Please forgive my lapse in blogging for the past few months, I was busy giving birth. Twice. First, I had a beautiful daughter named Lilah, who is now 2 months old. And secondly to my first book, The Roll Model, which will be published in September.
These “projects” have been filling my head and heart simultaneously for the past year, but I am happy to say, I can now share some of my newer ideas again!
The first idea hit me hard on the head (relatively speaking) yesterday. I picked up a 15-pound bag of dog food for my puppy (oh yes, I also “birthed” a puppy recently too!) while out running errands on foot. I was carrying Lilah in her carrier, and had very few options in terms of how to walk the quarter mile back home carrying the sack of food without squashing Lilah. So I hoisted the bag of food on top of my head and voila!
With more than 20 million yoga practitioners in the United States alone, yoga is becoming part of mainstream culture — and making its own news headlines! Here’s what you should know when you hit the mat:
How many times have you tried to tell your friends about the energy body but you just can’t seem to convince it’s real?
How many times have said friends stopped talking to you altogether, or at the very least mentally categorized you as the cuckoo?
Yoga teachers are famous for saying funny things that don’t make sense to non-practitioners. It’s hard to put into words the things we feel sometimes, especially words that everyone can understand.
But those days might soon come to pass. Stephanie Shorter, PhD, presented a lecture at the Dallas Yoga Conference on yoga research, summarizing past and current scientific research in words that yoga teachers and students can understand and most importantly, connecting all our crazy new age rhetoric into hard science.
Here are five enlightening facts to help you understand what is happening in the body on a physiological level, plus practical applications to integrate into your daily practice (good news: you probably do these things already!)
Although choosing the style of yoga that works best for you is important, locating an instructor you resonate with is crucial.
My first experience with yoga was through an after-work exercise program at the school district where I worked. The instructor gave initial instructions, but didn’t explain how to modify a pose if you were unable to do one in the way she described. The lady next to me mastered all the poses in their original form and between her and the teacher, I felt lost, confused and most of all, uncomfortable. That encounter caused me to stay away from any yoga class for several years.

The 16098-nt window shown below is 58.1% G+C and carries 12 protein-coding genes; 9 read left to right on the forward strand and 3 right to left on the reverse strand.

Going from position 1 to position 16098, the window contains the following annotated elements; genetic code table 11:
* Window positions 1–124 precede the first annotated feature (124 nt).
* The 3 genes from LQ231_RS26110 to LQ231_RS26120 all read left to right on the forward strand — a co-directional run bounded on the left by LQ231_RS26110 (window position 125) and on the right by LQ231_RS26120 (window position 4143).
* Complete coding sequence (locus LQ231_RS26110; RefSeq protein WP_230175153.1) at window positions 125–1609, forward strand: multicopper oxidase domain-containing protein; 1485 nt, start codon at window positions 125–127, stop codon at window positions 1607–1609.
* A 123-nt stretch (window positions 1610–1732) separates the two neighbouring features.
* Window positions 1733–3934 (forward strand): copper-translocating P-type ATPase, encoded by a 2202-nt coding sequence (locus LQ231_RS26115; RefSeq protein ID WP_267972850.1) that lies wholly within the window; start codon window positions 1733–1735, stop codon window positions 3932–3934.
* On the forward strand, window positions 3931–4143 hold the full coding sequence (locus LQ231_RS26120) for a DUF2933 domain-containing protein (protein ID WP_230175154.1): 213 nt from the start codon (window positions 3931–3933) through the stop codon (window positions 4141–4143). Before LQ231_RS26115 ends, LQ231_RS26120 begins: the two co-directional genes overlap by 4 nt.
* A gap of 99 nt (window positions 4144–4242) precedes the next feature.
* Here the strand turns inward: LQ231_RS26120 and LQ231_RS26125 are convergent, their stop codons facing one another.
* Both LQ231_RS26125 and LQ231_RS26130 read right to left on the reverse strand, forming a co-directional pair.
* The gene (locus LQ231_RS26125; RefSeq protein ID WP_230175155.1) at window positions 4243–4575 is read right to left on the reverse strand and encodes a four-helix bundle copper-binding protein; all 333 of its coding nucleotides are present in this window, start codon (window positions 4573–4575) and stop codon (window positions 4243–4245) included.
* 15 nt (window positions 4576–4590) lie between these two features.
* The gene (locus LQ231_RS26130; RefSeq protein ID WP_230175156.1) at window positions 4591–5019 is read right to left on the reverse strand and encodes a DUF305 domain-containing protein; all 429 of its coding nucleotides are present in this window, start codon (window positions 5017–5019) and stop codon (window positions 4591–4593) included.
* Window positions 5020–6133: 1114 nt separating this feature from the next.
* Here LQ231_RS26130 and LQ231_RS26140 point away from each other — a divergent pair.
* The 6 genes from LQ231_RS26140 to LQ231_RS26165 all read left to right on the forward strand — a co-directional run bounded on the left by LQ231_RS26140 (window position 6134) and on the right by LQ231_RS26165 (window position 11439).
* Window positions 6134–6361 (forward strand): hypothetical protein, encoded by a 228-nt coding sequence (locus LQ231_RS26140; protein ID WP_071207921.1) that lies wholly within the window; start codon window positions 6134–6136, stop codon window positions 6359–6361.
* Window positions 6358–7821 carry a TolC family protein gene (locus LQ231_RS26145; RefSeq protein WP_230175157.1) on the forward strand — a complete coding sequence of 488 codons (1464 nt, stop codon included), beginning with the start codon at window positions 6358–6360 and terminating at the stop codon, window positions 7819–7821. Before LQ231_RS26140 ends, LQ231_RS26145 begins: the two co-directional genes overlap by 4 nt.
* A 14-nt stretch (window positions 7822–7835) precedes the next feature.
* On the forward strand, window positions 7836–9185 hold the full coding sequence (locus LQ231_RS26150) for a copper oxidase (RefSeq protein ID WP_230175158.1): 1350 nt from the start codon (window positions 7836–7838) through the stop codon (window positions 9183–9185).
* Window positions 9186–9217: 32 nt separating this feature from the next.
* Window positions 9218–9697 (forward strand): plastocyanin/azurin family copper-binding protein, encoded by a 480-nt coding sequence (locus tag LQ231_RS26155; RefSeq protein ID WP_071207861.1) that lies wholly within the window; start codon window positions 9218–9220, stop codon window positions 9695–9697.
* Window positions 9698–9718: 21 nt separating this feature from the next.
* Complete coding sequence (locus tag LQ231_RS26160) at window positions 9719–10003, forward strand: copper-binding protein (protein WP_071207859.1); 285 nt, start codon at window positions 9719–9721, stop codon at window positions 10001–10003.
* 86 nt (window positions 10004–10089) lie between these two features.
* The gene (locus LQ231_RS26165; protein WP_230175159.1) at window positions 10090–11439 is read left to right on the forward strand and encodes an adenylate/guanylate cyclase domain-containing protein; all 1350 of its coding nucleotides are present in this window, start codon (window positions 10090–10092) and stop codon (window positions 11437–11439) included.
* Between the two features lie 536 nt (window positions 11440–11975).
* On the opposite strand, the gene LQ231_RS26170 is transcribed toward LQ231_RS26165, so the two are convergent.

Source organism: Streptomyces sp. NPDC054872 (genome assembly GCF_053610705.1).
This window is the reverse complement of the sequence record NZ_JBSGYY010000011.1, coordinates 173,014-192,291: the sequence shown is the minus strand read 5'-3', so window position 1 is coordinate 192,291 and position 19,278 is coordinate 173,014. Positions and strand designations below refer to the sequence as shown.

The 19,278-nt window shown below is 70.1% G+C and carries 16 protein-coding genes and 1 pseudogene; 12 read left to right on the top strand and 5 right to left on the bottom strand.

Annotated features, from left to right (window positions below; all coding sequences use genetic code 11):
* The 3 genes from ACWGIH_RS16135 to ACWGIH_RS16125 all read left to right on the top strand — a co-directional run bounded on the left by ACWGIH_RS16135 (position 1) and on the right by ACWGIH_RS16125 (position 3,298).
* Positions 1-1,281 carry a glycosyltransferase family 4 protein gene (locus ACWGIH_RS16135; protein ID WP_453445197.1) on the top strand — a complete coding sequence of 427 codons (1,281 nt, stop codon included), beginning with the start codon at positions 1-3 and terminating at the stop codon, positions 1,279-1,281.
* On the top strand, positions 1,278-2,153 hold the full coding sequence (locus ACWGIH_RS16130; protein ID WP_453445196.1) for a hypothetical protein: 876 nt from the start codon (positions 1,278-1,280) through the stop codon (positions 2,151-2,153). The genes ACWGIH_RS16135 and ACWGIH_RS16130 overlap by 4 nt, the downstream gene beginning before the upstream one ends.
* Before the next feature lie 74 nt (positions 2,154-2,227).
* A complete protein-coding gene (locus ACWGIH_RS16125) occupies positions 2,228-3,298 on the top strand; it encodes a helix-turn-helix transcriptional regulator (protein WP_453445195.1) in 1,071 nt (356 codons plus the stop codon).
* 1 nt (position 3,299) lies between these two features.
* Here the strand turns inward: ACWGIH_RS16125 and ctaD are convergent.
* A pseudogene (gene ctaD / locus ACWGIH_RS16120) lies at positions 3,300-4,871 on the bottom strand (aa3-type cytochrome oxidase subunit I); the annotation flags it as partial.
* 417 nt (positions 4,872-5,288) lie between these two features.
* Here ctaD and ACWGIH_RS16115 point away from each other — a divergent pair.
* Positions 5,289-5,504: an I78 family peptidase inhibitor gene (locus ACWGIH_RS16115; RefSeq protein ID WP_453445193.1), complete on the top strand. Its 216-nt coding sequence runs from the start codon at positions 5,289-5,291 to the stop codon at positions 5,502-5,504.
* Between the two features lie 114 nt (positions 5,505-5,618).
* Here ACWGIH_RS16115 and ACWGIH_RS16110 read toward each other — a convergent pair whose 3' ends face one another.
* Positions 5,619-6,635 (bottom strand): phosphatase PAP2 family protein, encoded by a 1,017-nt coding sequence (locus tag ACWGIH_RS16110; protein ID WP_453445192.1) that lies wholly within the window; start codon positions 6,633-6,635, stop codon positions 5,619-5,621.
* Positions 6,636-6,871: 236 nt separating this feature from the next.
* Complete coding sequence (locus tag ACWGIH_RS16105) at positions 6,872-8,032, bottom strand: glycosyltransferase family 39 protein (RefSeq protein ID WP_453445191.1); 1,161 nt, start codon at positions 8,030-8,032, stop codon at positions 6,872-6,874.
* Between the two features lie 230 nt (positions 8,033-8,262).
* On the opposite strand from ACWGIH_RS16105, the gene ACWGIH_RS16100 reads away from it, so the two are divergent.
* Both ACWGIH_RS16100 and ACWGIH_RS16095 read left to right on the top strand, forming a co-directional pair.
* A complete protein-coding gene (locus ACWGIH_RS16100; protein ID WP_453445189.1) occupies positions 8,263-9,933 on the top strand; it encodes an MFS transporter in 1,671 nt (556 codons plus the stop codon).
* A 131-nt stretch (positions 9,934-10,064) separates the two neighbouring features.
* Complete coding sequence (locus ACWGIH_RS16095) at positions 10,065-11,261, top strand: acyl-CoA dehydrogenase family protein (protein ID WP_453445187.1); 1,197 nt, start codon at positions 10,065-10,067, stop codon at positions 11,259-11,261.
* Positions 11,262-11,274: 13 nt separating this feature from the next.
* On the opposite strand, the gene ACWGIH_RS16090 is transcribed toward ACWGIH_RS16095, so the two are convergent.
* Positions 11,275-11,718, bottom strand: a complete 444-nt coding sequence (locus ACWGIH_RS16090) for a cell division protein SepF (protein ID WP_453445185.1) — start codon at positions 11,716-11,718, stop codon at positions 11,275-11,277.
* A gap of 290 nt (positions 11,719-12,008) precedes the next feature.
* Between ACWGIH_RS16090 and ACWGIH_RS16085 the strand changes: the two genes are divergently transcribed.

After hearing rave reviews about a local studio and needing to alleviate my joint pain from arthritis, I tried a gentle yoga class. From the moment I walked into the studio and was greeted by Jeni, the instructor, I knew I’d found a perfect place to develop a yoga practice. Jeni exuded friendliness and warmth, she explained everything, and she had one of the most soothing voices on the planet. If you mention an ache or pain you have, she incorporates moves into the class that help alleviate it, she gives lots of individual attention and she also takes other yoga classes. I’ve taken this same gentle yoga class from Jeni, every Wednesday at 4:30 p.m. now, for about seven years. And I’m never leaving.
How can you find your own version of Jeni?
The other night, as I was driving home from teaching one of my weekly yoga classes, “Instant Karma” by the Beatles started to play on the radio. I’ve never really paid attention to the lyrics, as I’ve always enjoyed listening to the melody, but that night I was drawn to the chorus.
“Well, we all shine on, Like the moon and the stars and the sun, Yeah, we all shine on…
On and on and on, on and on…”
It got me thinking that we all need to shine. We all have unique traits and talents that set us apart from the rest of the world, yet most of us are too afraid to embrace these qualities because we are unaware of our own brilliance.
Winter is an interesting time for me — well, more specifically, an interesting time for my feet. I love summer because of the ease of slipping my toes into a pair of flip-flops and floppin’ around unencumbered by shoes. In fact, during cold months I wear winter’s flip-flop equivalent, moccasins; a shoe that is as close to a non-shoe as it gets.